Egg-binding, when the egg does not pass through the hen at a normal rate, is a serious and often fatal condition that affects female birds of breeding age. It most commonly occurs in smaller birds like parakeets, cockatiels, lovebirds, canaries and finches. Young birds reproducing for the first time and older hens are the most vulnerable to egg-binding. Because it's so important for egg-bound hens to receive prompt medical treatment, owners should know what signs and symptoms to watch for in their pets.
If left untreated, death can occur within hours, especially for the smallest birds. Recognizing the signs of egg-binding early on is key to your pet's survival. If you observe any of the following symptoms, contact an avian veterinarian as soon as possible. An avian vet can properly diagnose your pet's problem and get it on the road to a fast recovery.
- Rapid or labored breathing: Many egg-bound hens look like they are having a hard time breathing. Even slightly labored breathing is a symptom of egg-binding.
- Swelling: An egg-bound hen may appear to have a swollen stomach or show swelling around her bottom from straining to pass an egg. Birds with swelling on any part of their bodies should be seen by a medical professional as soon as possible.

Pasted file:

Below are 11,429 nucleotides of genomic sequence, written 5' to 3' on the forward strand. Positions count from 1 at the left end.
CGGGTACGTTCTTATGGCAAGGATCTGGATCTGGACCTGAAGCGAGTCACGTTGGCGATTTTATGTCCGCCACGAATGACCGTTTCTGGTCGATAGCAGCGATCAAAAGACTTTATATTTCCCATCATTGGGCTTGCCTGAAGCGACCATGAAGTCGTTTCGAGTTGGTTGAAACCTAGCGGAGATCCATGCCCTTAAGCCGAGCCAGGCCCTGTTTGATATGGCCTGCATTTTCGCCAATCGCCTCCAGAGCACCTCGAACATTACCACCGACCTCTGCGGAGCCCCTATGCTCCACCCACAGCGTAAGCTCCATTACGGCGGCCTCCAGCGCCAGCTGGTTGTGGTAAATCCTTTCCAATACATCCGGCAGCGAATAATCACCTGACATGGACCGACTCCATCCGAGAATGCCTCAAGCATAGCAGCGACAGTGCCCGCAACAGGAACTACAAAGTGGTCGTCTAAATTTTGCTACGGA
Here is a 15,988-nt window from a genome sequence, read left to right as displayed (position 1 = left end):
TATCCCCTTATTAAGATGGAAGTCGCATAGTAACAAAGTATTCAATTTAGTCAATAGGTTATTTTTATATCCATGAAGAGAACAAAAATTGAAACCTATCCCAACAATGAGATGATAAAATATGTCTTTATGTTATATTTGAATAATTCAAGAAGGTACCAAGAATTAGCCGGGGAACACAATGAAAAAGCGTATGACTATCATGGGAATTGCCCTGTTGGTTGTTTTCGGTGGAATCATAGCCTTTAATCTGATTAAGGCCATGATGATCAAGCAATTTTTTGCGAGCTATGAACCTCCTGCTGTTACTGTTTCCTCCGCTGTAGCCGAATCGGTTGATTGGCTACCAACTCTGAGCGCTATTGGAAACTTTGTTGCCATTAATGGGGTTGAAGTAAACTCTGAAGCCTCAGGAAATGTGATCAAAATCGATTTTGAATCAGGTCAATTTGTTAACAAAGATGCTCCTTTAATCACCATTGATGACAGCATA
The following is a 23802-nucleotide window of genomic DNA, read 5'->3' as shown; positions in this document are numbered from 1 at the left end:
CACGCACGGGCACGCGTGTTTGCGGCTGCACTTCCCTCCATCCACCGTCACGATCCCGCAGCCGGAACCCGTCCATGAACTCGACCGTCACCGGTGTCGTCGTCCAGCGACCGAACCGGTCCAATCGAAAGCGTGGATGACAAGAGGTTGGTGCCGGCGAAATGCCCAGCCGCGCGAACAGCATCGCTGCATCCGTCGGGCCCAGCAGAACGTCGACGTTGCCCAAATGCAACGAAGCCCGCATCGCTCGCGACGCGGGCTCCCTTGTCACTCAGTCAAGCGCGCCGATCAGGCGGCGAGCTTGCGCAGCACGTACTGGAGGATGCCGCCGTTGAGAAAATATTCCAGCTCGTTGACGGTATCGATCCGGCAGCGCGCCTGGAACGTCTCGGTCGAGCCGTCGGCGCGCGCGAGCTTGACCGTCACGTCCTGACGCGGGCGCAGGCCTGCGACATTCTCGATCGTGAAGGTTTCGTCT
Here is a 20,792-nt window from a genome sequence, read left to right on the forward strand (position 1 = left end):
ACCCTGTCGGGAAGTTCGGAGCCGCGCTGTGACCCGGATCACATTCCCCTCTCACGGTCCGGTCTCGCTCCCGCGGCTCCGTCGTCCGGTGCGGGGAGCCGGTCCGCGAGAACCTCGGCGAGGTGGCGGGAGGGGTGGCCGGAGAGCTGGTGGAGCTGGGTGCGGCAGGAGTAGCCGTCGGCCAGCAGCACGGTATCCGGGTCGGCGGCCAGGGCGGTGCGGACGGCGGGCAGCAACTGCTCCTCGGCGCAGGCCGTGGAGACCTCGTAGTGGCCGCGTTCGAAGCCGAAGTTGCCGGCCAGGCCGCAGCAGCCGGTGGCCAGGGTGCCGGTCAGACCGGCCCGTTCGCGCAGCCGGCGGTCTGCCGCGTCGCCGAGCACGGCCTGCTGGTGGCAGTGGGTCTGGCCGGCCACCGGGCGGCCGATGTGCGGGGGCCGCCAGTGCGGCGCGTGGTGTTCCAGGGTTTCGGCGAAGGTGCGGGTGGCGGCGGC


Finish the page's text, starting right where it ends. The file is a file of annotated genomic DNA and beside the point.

- Constipation: If you suspect that a hen may be egg-bound, watch her droppings. You should suspect a problem if they look abnormal or if she fails to produce any at all.
- Fluffed-up feathers: One of the most common symptoms of illness in birds, fluffed-up feathers can also be a sign that a bird is egg-bound. If you observe your bird sitting with her feathers fluffed up, assess her for any other symptoms or abnormalities.
- Straining: Egg-bound hens often visibly strain to try and pass their eggs. Egg-binding should be suspected in birds that strain but show no progress in moving their eggs.
- Sitting on the cage floor: Most of the time, birds that are egg-bound take to sitting on the cage floor. Eggs that are stuck inside of a hen can put immense pressure on the bird's spine, sometimes causing paralysis and the inability to perch.
- Drooping of the wings: Canaries might exhibit this symptom.
- Lameness: This occurs when the egg puts pressure on the nerves going to the legs.
- Loss of appetite: This is a common symptom of several illnesses, but if you notice your bird is not eating, assess it for other signs of egg-binding.